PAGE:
13th MEU(SOC) TOW gunners fire 187 missiles

12 Dec 2000 | Sgt. M.C. Miller 13th Marine Expeditionary Unit

The wave of heat after firing a TOW missile reminded LCpl. Alfredo Alfaro of the hot summers in his hometown of Stockton, Calif.

But instead of trying to avoid the heat, LCpl. Alfaro, 19, and his 16 fellow TOW gunners welcomed it, because they were participating in a once-in-a-lifetime experience: each Marine firing a battalion-sized allotment of Tube-launched, Optically-tracked, Wire-guided missiles in one day.

When the Marines of the Combined Anti-Armor Team, Weapons Company, Battalion Landing Team 3/1 finished firing 187 missiles during the 13th Marine Expeditionary Unit (Special Operations Capable) exercise, Dec. 1-10 at Udari Range here, only one word crossed their minds: "Wow."

"I have only fired two missiles in the eight-and-a-half years I have been a TOW gunner," said Sgt. Manuel Amial, a 26-year-old squad leader from Calipatria, Calif. "Now, in less than 24 hours, I got to shoot 10."

Marines in CAAT Platoon's TOW section train in a simulator for the actual missile shoot, he said, and shooting more than a few during a whole career is rare.

"The shoot that we did out there is something TOW gunners would probably never get to do even if they served 20 years in the Marine Corps," said Capt. Sean Butler, CAAT platoon commander.

Even practice rounds are rare, he said. At $10,000 apiece, they are just as expensive as the real thing.

The CAAT Platoon expected the Kuwait MEUEX, the last exercise of the deployment, would include heavy maintenance and cleaning of their weapons, equipment and vehicles. The 187 TOW missiles, a result of an Army surplus that had reached its shelf-life, were a pleasant surprise.

"A few days before we got to Kuwait, our (Explosive Ordinance Disposal) team found out that an Army unit stationed there was going to blow up some old rounds to make room for new ones," said Capt. Butler. "When we heard that, we jumped all over the great training opportunity."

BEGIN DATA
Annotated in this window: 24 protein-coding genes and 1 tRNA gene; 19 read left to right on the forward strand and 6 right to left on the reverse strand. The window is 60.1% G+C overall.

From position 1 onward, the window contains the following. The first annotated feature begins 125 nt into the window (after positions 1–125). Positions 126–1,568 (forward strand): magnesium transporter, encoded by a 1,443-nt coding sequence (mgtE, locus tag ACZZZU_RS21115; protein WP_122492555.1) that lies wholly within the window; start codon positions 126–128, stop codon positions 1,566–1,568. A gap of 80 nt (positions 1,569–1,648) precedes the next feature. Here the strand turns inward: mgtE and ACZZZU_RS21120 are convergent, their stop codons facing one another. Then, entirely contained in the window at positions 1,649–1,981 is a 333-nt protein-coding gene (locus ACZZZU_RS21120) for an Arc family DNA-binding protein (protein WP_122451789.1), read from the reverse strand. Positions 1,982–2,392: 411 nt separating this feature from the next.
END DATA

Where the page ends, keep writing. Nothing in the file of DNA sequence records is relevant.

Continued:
One of the biggest benefits of firing the missiles was practicing different firing techniques.

"Everything anyone would want to do with a TOW section, we did twice," said Capt. Butler. "We were able to execute every method of fire required by the Marine Corps, something that is not possible to train with on a simulator."

The platoon, two sections of 4 launchers each, used all their missile launchers when they practiced: volley fire - all launchers firing at once at the same target; string fire - all launchers firing at once, but at different targets; and split fire - all firing at once, but split with two missiles on each target.

"When I was sitting behind that missile launcher, my heart was beating and adrenaline was pumping like crazy," said LCpl. Alfaro. "We actually got to feel the kick of the weapon and heat radiating away from a just-fired missile, not just once, but over and over again. It was awesome."

The unexpected but welcomed training opportunity gave the 17 Marines of the CAAT platoon a valuable, once-in-a-lifetime experience that their fellow TOW gunners at Camp Pendleton will have a hard time believing. Now they can talk about how "salty" they are, firing a 20-year career?s worth of TOW missiles in one day.
13th Marine Expeditionary Unit